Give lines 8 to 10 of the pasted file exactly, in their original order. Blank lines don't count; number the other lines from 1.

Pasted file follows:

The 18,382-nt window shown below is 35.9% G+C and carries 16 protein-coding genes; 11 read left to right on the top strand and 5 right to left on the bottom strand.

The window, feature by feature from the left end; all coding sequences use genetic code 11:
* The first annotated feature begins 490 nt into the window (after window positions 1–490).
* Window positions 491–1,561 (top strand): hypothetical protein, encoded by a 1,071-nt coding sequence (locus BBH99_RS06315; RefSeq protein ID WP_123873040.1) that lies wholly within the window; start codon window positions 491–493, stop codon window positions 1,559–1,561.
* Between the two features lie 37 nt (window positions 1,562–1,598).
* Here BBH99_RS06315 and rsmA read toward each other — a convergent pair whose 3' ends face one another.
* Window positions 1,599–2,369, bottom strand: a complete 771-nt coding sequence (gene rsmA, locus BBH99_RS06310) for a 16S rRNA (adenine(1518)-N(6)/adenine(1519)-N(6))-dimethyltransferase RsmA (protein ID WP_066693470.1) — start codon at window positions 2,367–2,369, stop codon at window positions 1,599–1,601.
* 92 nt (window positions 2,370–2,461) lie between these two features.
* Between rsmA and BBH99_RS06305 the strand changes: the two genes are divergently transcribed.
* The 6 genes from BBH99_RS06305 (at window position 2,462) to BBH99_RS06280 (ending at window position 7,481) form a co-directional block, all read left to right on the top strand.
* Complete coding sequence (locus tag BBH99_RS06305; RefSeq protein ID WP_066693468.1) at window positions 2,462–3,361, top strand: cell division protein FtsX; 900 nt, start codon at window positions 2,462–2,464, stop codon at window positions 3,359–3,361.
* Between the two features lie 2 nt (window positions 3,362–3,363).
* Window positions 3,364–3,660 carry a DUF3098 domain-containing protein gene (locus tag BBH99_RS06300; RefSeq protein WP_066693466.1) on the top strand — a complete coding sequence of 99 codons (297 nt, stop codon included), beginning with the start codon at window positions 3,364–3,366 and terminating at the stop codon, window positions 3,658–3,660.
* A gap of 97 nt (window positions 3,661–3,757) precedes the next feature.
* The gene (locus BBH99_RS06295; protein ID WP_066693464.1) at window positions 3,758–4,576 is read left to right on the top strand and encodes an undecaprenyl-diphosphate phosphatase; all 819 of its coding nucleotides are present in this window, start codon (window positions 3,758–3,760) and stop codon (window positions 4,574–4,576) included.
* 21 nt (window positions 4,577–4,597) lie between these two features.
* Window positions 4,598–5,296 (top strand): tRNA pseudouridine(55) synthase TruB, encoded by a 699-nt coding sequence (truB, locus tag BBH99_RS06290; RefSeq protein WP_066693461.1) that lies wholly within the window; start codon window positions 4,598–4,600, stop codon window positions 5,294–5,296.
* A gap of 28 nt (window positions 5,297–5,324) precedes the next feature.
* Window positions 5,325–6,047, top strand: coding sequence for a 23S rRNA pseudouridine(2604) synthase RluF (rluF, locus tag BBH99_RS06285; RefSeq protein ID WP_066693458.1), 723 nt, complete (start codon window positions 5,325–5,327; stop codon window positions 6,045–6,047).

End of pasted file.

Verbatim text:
* 92 nt (window positions 2,370–2,461) lie between these two features.
* Between rsmA and BBH99_RS06305 the strand changes: the two genes are divergently transcribed.
* The 6 genes from BBH99_RS06305 (at window position 2,462) to BBH99_RS06280 (ending at window position 7,481) form a co-directional block, all read left to right on the top strand.